What are Supplements?
According to the Dietary Supplement Health and Education Act, a dietary supplement is a product (other than tobacco) that:• Is intended to supplement the diet• Contains one or more dietary ingredients (including vitamins; minerals; herbs or other botanicals; amino acids; and other substances) or their constituents• Is intended to be taken by mouth as a pill, capsule, tablet, or liquid• Is labeled on the front panel as being a dietary supplement
Hot Coffee, Tea and Spices
Habitual drinking of liquids that are too hot, or consuming an excess of irritants such as coffee, tea or pickles and spices can cause inflammation of the digestive linings, resulting in a drop in secretion of digestive fluids and poorer extraction of vitamins and minerals from food.
Drinking too much alcohol is known to damage the liver and pancreas, which are vital to digestion and metabolism. It can also damage the lining of the intestinal tract and adversely affect the absorption of nutrients, leading to sub-clinical malnutrition. Alcohol affects availability, absorption and metabolism of nutrients.
Smoking too much tobacco is also an irritant to the digestive tract and increases the metabolic requirements of Vitamin C. Vitamin C, which is normally present in such foods as paw paws and oranges, oxidizes rapidly once these fruits are cut, juiced, cooked or stored in direct sunlight or near heat. Vitamin C is important to the immune function.
Overuse of laxatives can result in poor absorption of vitamins and minerals from food, by hastening the intestinal transit time. Paraffin and other mineral oils increase losses of fat soluble vitamins A, E and K. Other laxatives used to excess can cause large losses of minerals such as potassium, sodium and magnesium.
Crazy diets that miss out on whole groups of foods can be seriously lacking in vitamins. Even the popular low fat diets, if taken to an extreme, can be deficient in vitamins A, D and E. Vegetarian diets, which can exclude meat and other animal sources, must be very skillfully planned to avoid vitamin B12 deficiency, which may lead to anemia.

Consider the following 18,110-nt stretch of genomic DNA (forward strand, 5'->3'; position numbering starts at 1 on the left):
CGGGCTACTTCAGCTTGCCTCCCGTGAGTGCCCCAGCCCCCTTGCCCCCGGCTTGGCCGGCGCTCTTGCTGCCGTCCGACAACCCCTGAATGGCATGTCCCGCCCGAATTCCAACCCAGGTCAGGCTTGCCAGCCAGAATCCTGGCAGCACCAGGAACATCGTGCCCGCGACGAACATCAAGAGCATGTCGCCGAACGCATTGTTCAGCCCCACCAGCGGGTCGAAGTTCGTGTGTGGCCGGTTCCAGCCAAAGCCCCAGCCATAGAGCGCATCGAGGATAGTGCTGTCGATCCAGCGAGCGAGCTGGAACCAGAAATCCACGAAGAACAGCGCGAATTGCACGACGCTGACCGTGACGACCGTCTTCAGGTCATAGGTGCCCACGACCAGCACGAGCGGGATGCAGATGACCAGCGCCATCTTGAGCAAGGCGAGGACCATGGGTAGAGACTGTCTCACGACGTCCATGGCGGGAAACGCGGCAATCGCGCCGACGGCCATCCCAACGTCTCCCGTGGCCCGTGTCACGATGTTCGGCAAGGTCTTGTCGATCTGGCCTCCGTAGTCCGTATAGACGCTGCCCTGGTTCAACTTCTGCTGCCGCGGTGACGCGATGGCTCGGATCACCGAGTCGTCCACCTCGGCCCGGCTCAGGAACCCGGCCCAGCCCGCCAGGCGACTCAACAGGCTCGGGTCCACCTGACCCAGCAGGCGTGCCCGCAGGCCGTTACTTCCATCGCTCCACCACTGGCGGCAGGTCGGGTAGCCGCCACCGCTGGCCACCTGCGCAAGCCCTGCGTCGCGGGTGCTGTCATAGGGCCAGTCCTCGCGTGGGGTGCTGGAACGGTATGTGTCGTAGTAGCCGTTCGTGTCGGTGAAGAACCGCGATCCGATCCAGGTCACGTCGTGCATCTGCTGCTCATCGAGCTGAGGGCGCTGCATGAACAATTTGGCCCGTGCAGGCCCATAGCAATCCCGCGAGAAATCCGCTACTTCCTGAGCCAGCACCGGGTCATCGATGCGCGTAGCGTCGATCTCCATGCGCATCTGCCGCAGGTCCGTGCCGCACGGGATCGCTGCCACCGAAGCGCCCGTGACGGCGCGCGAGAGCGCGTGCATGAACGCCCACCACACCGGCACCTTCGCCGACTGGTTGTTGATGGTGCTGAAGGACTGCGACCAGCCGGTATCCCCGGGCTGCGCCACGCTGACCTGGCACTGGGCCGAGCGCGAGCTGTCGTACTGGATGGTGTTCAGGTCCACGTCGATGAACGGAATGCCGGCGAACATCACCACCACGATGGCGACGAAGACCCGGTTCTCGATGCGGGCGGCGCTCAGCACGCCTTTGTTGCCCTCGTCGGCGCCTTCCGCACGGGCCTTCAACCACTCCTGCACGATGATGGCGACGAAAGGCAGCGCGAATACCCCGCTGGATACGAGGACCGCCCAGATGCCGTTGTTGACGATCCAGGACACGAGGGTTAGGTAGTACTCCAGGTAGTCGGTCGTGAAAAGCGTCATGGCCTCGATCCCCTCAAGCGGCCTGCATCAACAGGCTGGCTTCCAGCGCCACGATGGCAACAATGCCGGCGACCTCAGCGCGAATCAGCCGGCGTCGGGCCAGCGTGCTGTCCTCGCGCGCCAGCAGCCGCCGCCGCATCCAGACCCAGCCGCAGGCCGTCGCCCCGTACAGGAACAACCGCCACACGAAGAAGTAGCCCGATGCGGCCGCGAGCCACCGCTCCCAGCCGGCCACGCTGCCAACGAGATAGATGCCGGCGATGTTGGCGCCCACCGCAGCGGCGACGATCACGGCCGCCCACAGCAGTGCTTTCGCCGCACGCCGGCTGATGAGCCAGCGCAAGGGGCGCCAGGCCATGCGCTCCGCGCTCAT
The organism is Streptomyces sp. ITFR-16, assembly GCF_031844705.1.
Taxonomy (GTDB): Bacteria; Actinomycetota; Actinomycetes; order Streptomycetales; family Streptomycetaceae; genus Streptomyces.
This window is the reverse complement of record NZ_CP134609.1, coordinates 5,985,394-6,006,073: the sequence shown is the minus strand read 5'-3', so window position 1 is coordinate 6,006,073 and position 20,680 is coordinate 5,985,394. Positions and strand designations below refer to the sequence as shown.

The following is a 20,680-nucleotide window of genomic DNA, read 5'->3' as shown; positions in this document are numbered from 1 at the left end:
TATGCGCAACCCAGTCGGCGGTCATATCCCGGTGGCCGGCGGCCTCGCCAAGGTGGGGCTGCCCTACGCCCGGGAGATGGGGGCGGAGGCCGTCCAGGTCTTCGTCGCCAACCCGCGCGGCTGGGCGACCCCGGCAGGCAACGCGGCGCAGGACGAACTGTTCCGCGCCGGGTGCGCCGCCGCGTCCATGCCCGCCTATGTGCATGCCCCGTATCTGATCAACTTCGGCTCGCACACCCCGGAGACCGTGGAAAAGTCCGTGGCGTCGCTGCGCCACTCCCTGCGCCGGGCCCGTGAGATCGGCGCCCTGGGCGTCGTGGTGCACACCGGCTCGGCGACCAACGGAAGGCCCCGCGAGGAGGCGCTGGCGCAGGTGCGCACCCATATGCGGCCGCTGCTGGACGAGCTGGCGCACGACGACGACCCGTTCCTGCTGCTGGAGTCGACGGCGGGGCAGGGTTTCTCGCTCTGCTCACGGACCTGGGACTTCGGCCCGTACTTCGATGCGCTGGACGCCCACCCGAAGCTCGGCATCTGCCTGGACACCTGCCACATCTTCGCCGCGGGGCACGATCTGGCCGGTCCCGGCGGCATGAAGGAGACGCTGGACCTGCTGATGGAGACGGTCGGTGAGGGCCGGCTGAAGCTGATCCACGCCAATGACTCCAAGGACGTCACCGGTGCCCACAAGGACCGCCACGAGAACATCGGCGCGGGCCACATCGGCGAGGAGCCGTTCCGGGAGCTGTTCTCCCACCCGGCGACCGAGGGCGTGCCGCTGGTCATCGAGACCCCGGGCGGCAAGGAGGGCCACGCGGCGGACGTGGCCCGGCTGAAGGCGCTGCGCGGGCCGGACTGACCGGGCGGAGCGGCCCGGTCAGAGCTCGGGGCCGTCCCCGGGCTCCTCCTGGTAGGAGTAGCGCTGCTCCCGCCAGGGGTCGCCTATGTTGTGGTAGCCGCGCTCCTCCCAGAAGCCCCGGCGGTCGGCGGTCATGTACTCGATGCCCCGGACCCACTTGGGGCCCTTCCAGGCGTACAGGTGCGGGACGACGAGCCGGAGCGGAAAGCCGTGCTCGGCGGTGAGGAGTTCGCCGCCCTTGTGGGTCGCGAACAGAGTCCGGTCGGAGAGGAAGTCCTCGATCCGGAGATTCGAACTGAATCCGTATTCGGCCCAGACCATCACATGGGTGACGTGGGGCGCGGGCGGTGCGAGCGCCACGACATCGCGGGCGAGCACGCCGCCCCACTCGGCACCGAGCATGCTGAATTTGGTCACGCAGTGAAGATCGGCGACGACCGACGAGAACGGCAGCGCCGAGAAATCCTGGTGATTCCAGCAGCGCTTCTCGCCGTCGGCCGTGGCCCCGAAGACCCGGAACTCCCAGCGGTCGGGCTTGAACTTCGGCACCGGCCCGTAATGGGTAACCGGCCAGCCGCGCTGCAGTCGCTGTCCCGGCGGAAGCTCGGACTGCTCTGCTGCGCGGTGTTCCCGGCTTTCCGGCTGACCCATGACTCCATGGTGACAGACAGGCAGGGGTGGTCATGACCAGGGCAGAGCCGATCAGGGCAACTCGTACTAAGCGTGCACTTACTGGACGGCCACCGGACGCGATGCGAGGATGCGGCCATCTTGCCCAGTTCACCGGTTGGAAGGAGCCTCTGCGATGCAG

Lengthy cooking or reheating of meat and vegetables can oxidize and destroy heat susceptible vitamins such as the B-group, C and E. Boiling vegetables leaches the water soluble vitamins B-group and C as well as many minerals. Light steaming is preferable. Some vitamins, such as vitamin B6 can be destroyed by irradiation from microwaves.
A diet overly dependent on highly refined carbohydrates, such as sugar, white flour and white rice, places greater demand on additional sources of B-group vitamins to process these carbohydrates. An unbalanced diet contributes to such conditions as irritability, lethargy and sleep disorders.
Freezing food containing vitamin E can significantly reduce its levels once defrosted. Foods containing vitamin E exposed to heat and air can turn rancid. Many common sources of vitamin E, such as bread and oils are nowadays highly processed, so that the vitamin E content is significantly reduced or missing totally, which increases storage life but can lower nutrient levels. Vitamin E is an antioxidant which defensively inhibits oxidative damage to all tissues. Other vitamin losses from food processing include vitamin B1 and C.
Crop Nutrient Losses
Some agricultural soils are deficient in trace elements. Decades of intensive agriculture can overwork and deplete soils, unless all the soil nutrients, including trace elements, are regularly replaced. This means that food crops can be depleted of nutrients due to poor soil management.
Research has demonstrated that up to 60 per cent of women suffering from symptoms of premenstrual tension, such as headaches, irritability, bloatedness, breast tenderness, lethargy and depression can benefit from supplementation with vitamin B6.
Some people eat very sparingly, even without weight reduction goals. US dietary surveys have shown that an average woman maintains her weight on 7560 kilojoules per day, at which level her diet is likely to be low in thiamine, calcium and iron.
Oral Contraceptives can decrease absorption of folic acid and increase the need for vitamin B6, and possibly vitamin C, zinc and riboflavin.
Chemical, physical and emotional stresses can increase the body’s requirements for vitamins B2, B5, B6 and C. Air pollution increases the requirements for vitamin E.
Even when your food intake is good, inefficient digestion can limit your body’s uptake of vitamins. Some common causes of inefficient digestion are not chewing well enough and eating too fast. Both of these result in larger than normal food particle size, too large to allow complete action of digestive enzymes.